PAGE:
Alice Stebbins put her sworn duties as a public servant above the corrupt business-as-usual that we find so often in government. She is essentially a whistleblower. And we all know that whistleblowers are a threat to the power structure in America. Her story, sadly, will be forgotten. And justice will not be done. But that should not stop us from continuing to fight:
The five commissioners voted unanimously to terminate Stebbins, who had worked as an auditor and budget analyst for different state agencies for more than 30 years.
But an investigation by the Bay City News Foundation and ProPublica has found that Stebbins was right about the missing money.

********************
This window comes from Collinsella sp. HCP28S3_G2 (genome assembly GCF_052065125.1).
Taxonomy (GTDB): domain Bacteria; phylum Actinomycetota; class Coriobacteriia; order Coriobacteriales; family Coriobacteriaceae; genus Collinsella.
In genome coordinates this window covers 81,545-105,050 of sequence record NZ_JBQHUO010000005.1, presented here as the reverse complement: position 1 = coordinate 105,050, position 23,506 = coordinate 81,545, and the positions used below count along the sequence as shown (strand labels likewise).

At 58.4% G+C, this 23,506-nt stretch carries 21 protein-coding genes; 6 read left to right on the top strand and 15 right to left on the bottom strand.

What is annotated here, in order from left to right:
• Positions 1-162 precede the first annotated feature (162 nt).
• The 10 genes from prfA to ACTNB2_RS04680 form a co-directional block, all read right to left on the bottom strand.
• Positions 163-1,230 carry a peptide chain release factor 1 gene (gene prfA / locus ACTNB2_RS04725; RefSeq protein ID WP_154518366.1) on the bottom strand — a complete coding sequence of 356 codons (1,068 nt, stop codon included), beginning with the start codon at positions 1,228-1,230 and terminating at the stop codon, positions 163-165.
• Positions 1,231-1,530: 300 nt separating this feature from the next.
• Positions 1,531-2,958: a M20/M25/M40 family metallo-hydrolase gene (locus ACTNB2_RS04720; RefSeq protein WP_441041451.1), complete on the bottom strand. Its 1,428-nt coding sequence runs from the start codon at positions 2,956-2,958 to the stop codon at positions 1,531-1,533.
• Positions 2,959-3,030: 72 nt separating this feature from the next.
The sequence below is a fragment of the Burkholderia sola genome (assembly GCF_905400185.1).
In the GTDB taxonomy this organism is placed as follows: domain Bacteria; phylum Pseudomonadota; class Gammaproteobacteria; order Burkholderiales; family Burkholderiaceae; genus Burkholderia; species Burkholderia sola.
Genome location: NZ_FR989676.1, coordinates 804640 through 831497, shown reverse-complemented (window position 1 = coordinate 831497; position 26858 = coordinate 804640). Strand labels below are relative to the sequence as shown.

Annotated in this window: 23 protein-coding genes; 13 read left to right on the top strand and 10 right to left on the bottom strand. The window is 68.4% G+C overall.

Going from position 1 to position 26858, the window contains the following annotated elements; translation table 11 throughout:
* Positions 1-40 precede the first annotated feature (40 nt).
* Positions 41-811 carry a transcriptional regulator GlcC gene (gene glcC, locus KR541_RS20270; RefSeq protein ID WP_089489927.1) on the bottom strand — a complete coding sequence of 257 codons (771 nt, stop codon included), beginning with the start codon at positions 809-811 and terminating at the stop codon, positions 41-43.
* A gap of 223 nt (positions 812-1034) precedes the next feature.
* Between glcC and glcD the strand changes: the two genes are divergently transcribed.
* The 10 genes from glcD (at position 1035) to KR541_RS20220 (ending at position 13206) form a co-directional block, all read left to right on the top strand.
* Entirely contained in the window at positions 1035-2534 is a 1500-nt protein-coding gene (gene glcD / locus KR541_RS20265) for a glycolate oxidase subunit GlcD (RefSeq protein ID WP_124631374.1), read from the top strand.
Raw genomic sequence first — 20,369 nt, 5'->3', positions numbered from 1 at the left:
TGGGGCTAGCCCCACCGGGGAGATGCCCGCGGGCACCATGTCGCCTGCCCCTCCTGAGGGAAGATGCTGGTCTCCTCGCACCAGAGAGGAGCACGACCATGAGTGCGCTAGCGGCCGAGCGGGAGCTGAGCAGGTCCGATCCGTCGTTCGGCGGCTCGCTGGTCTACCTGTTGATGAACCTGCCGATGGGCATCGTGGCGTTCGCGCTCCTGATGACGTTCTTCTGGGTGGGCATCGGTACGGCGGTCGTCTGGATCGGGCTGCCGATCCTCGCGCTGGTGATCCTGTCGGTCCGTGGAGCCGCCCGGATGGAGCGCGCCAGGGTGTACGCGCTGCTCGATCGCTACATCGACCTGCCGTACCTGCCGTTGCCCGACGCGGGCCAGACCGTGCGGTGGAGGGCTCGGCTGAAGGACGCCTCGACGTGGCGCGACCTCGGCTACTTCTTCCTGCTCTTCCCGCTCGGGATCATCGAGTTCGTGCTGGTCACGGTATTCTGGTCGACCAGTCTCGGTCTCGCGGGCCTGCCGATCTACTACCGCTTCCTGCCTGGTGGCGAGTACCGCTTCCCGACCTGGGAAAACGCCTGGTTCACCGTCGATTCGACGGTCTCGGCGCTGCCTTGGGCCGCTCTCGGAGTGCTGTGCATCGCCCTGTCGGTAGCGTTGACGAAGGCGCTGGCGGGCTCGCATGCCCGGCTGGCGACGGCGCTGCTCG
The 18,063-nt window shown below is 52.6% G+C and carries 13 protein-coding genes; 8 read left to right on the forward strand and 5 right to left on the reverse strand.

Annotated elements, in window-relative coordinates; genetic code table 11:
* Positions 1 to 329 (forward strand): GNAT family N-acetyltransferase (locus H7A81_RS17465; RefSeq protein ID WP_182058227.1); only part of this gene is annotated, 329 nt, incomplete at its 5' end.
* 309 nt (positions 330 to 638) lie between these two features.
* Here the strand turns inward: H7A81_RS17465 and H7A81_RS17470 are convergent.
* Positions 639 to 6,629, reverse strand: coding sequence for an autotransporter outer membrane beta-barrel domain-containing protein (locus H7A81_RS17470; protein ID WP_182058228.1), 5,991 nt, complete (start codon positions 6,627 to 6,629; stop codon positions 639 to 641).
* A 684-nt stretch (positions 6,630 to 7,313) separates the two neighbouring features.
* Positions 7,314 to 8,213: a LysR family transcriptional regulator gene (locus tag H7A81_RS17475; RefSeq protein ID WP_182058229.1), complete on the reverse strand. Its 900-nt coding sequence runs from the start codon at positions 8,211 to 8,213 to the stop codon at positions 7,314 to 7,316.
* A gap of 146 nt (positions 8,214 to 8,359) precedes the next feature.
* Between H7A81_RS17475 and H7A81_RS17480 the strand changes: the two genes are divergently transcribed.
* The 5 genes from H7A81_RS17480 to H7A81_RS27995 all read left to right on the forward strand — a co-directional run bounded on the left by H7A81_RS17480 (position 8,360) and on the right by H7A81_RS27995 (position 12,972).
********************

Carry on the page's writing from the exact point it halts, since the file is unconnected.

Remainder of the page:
Just days before Stebbins was fired, CPUC officials told California’s Department of Finance that the agency was owed more than $200 million, according to a memo obtained by the news organizations. The finance agency launched an investigation into the uncollected funds.
The news organizations’ investigation also found flaws in the State Personnel Board report that Batjer used to terminate Stebbins. Three former CPUC employees said in interviews that the report contained falsehoods. The report alleged that the auditor who discovered the missing money was unqualified. But hiring materials obtained by the news organizations show that state officials had determined that the auditor was the most qualified candidate, awarding him an “excellent” rating in every category.